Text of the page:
If you think the dearth of women polarizes Silicon Valley, just read what happened when I spoke out about the lack of black tech CEOs.
In the previous three pieces in this series, I discussed the dearth of women in technology and the way it polarizes Silicon Valley. But that’s just the tip of the iceberg.
According to U.S. Census Bureau data, in 2008, blacks and Hispanics constituted only 1.5% and 4.7% respectively of the Valley’s tech population —well below national tech-population averages of 7.1% and 5.3%. You hardly find any blacks in positions of leadership in Silicon Valley companies. There is at least an unconscious bias.
I was faced with the depth of the problem when one of my Duke students, a black woman, Viva Leigh Miller, approached me in March 2010 to help her get a job in Silicon Valley. I have taught more than 300 really smart students at the Duke Masters of Engineering Management program, and Viva was one of the best. With a high GPA, many awards, and degrees in science and mathematics from U.S. top colleges, I couldn’t imagine that Viva would have any difficulty gaining multiple job offers. I was sure she would one day become a hotshot CEO. But Viva couldn’t get a job in the Valley—despite introductions that I gave her to leading venture capitalists. I could never understand why. During my tech days, I would have hired Viva in a heartbeat. She had the determination, drive, and education that all tech companies look for.
Discussing the dearth of blacks in Silicon Valley is an even bigger taboo than discussing women. I learned this the hard way by having a frank discussion with black entrepreneurs that was recorded by CNN and aired in a documentary titled “Black in America.”
In the interview, I relayed my own experience building a tech company in the Deep South of the U.S. When I was looking for funding for my second startup, local VCs wouldn’t return my phone calls, even though I’d previously helped build a public company with $120 million in annual revenue. In Silicon Valley, an entrepreneur with credentials like mine would have had dozens of VCs knocking on his door. The advice that other successful Indians gave me was to have a “white guy” on my management team who would deal with the VCs. My company was growing rapidly, and I needed to hire a president and chief operating officer. So I hired a white guy for that role, and killed two birds with one stone. After that, it was easy raise millions of dollars in venture capital.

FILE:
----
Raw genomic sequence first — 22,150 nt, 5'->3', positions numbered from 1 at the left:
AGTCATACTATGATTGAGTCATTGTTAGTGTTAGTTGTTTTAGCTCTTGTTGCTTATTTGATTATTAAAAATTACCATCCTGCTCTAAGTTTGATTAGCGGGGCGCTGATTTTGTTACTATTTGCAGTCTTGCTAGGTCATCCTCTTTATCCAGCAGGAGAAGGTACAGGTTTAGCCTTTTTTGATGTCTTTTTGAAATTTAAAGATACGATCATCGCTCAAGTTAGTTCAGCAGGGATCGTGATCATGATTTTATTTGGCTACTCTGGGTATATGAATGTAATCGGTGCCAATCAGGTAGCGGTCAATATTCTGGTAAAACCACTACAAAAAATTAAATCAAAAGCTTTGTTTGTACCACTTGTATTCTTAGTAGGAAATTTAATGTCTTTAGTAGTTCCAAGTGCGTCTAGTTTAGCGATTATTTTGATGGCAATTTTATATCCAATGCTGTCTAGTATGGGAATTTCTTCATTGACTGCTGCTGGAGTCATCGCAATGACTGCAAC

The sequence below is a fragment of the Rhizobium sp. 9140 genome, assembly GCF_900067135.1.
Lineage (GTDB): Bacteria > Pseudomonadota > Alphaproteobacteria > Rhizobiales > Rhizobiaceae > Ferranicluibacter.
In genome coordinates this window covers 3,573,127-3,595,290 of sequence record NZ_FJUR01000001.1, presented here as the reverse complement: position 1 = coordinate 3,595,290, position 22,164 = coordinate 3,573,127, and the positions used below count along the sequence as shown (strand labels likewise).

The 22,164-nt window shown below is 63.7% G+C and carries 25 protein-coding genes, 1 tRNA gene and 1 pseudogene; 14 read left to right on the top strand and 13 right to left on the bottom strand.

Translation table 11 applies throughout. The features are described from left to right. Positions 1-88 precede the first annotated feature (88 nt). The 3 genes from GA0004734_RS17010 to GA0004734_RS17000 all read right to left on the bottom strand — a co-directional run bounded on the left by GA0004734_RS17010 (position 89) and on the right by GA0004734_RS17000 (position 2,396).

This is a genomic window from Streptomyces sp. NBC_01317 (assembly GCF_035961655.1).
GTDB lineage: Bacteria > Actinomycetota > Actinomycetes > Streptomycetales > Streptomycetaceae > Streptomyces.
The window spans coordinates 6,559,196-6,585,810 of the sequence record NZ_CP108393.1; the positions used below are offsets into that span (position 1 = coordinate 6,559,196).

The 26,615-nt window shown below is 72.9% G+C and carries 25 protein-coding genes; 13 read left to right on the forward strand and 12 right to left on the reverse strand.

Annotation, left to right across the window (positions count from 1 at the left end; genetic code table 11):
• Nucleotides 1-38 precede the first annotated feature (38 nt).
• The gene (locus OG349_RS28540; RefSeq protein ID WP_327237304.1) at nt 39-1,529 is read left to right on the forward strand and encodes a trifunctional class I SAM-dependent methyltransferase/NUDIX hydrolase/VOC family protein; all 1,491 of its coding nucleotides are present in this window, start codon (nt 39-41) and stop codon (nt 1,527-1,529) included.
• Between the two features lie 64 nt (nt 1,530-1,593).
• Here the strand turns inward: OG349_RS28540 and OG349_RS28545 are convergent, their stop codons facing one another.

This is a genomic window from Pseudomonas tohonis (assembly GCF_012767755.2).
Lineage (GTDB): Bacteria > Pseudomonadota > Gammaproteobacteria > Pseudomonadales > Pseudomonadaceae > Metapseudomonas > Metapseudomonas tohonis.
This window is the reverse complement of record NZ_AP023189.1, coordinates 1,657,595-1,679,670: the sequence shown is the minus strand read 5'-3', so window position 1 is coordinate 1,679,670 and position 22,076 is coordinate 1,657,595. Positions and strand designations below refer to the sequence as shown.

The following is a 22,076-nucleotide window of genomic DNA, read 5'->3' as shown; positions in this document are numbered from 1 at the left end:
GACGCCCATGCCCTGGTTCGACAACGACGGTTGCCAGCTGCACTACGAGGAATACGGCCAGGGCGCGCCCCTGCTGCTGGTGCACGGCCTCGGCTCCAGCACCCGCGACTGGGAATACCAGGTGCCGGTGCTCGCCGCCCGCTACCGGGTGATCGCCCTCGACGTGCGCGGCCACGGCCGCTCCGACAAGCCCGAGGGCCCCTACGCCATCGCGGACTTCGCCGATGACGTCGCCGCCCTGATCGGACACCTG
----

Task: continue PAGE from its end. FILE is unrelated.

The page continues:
After a pre-screening of the documentary, a heated discussion broke out on Twitter about the documentary and my comments. TechCrunch founder Mike Arrington, who is considered to be the tech industry’s most influential blogger, tweeted: “the indian guy is viveck. he always plays the victim card.” When I confronted Arrington on his comment, he retorted: “@wadhwa you got rich starting companies in America. I don’t understand why you then complain you weren’t given a chance.” He insisted “there’s negative bias in [Silicon Valley]. VCs are dying to invest in women & minorities just so they don’t have conversations like this”. Arrington then “blocked” and “unfollowed” me on Twitter–the ultimate social media insult.
In the documentary, Arrington said that he didn’t know a single black entrepreneur in Silicon Valley. Then he said that he had once put one black entrepreneur on stage at a TechCrunch event—but would have done the same even if the black entrepreneur had been running a “clown show.” These are blunt comments, and they exemplify the dark side of Silicon Valley: that an elite group of power brokers, exemplified by Arrington, is totally ignorant of the hurdles faced by minority groups. Venture capitalists routinely tout their “patternrecognition” abilities — they say they know a successful entrepreneur when they see one. Sadly, the patterns they see merely represent those who have achieved success in the past: typically young, white males.
Silicon Valley is indeed a meritocracy for those to whom these criteria are not hurdles. But others—the blacks, women, and Hispanics whom it overlooks—find it an elite private club from which they are excluded.
The good news is that these obstacles can be surmounted. In my next piece, I’ll discuss how.